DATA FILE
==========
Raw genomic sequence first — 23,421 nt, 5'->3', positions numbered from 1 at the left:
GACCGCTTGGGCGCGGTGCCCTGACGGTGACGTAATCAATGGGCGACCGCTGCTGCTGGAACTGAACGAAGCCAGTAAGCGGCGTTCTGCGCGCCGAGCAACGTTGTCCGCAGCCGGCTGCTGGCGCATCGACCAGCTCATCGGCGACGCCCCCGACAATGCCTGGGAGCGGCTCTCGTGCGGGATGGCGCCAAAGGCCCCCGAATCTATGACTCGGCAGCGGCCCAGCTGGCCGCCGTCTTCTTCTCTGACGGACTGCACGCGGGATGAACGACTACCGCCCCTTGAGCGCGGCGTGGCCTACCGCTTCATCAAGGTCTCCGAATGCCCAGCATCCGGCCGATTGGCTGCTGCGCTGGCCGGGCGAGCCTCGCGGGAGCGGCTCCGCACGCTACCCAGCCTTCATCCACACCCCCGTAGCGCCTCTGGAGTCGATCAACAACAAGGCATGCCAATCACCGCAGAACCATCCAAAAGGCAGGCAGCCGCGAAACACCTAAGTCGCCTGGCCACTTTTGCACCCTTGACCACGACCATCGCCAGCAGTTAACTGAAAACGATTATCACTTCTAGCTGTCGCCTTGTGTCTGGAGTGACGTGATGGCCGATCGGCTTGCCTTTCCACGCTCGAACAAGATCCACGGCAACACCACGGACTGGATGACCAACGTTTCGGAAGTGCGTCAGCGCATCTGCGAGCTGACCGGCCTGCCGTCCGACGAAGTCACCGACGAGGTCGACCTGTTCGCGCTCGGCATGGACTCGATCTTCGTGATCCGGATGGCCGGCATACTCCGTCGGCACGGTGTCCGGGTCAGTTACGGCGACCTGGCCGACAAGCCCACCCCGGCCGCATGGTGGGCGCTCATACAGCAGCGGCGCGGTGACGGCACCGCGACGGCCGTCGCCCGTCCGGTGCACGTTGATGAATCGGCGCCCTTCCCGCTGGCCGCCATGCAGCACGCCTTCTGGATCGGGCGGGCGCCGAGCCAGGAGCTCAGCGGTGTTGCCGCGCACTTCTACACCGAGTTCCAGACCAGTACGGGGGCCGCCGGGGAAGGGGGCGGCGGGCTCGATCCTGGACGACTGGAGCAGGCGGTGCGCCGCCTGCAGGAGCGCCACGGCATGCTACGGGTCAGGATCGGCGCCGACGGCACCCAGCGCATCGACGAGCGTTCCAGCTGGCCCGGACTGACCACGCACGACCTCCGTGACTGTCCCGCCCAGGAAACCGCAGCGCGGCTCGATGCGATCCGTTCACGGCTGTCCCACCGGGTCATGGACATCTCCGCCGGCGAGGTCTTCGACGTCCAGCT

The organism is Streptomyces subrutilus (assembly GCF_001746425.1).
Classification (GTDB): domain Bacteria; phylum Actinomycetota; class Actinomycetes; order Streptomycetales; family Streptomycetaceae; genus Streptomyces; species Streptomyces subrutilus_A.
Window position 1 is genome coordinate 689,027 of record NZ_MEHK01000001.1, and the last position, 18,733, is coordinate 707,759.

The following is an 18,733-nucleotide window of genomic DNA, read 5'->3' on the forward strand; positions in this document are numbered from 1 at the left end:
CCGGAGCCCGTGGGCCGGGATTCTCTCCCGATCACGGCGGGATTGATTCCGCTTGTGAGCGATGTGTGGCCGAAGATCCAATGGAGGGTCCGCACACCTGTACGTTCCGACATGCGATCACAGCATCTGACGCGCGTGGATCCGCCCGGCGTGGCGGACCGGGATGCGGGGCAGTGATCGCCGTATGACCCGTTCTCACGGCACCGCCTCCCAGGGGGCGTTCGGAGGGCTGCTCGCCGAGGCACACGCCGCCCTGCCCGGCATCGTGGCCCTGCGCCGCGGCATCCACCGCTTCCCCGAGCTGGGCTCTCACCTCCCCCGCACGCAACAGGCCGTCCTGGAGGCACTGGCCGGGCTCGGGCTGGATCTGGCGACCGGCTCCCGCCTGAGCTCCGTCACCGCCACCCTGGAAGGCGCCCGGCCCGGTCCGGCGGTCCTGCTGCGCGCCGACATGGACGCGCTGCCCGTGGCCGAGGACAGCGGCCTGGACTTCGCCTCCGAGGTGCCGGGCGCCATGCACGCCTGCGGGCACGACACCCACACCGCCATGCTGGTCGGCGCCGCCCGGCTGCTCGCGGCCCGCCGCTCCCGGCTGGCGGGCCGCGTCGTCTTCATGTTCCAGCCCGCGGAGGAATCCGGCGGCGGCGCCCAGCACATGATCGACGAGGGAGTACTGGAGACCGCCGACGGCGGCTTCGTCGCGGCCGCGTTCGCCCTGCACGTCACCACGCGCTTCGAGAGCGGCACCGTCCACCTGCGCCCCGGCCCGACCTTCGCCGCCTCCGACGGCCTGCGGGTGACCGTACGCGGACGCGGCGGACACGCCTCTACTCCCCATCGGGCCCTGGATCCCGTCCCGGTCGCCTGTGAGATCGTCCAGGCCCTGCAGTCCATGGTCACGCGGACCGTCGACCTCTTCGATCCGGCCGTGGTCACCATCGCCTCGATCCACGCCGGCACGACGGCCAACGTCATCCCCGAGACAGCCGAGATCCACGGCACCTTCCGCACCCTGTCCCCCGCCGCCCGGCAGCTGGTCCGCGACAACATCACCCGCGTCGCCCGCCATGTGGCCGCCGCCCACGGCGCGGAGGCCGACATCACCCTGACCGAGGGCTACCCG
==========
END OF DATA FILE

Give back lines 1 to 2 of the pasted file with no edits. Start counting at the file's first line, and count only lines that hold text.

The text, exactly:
Raw genomic sequence first — 23,421 nt, 5'->3', positions numbered from 1 at the left:
GACCGCTTGGGCGCGGTGCCCTGACGGTGACGTAATCAATGGGCGACCGCTGCTGCTGGAACTGAACGAAGCCAGTAAGCGGCGTTCTGCGCGCCGAGCAACGTTGTCCGCAGCCGGCTGCTGGCGCATCGACCAGCTCATCGGCGACGCCCCCGACAATGCCTGGGAGCGGCTCTCGTGCGGGATGGCGCCAAAGGCCCCCGAATCTATGACTCGGCAGCGGCCCAGCTGGCCGCCGTCTTCTTCTCTGACGGACTGCACGCGGGATGAACGACTACCGCCCCTTGAGCGCGGCGTGGCCTACCGCTTCATCAAGGTCTCCGAATGCCCAGCATCCGGCCGATTGGCTGCTGCGCTGGCCGGGCGAGCCTCGCGGGAGCGGCTCCGCACGCTACCCAGCCTTCATCCACACCCCCGTAGCGCCTCTGGAGTCGATCAACAACAAGGCATGCCAATCACCGCAGAACCATCCAAAAGGCAGGCAGCCGCGAAACACCTAAGTCGCCTGGCCACTTTTGCACCCTTGACCACGACCATCGCCAGCAGTTAACTGAAAACGATTATCACTTCTAGCTGTCGCCTTGTGTCTGGAGTGACGTGATGGCCGATCGGCTTGCCTTTCCACGCTCGAACAAGATCCACGGCAACACCACGGACTGGATGACCAACGTTTCGGAAGTGCGTCAGCGCATCTGCGAGCTGACCGGCCTGCCGTCCGACGAAGTCACCGACGAGGTCGACCTGTTCGCGCTCGGCATGGACTCGATCTTCGTGATCCGGATGGCCGGCATACTCCGTCGGCACGGTGTCCGGGTCAGTTACGGCGACCTGGCCGACAAGCCCACCCCGGCCGCATGGTGGGCGCTCATACAGCAGCGGCGCGGTGACGGCACCGCGACGGCCGTCGCCCGTCCGGTGCACGTTGATGAATCGGCGCCCTTCCCGCTGGCCGCCATGCAGCACGCCTTCTGGATCGGGCGGGCGCCGAGCCAGGAGCTCAGCGGTGTTGCCGCGCACTTCTACACCGAGTTCCAGACCAGTACGGGGGCCGCCGGGGAAGGGGGCGGCGGGCTCGATCCTGGACGACTGGAGCAGGCGGTGCGCCGCCTGCAGGAGCGCCACGGCATGCTACGGGTCAGGATCGGCGCCGACGGCACCCAGCGCATCGACGAGCGTTCCAGCTGGCCCGGACTGACCACGCACGACCTCCGTGACTGTCCCGCCCAGGAAACCGCAGCGCGGCTCGATGCGATCCGTTCACGGCTGTCCCACCGGGTCATGGACATCTCCGCCGGCGAGGTCTTCGACGTCCAGCT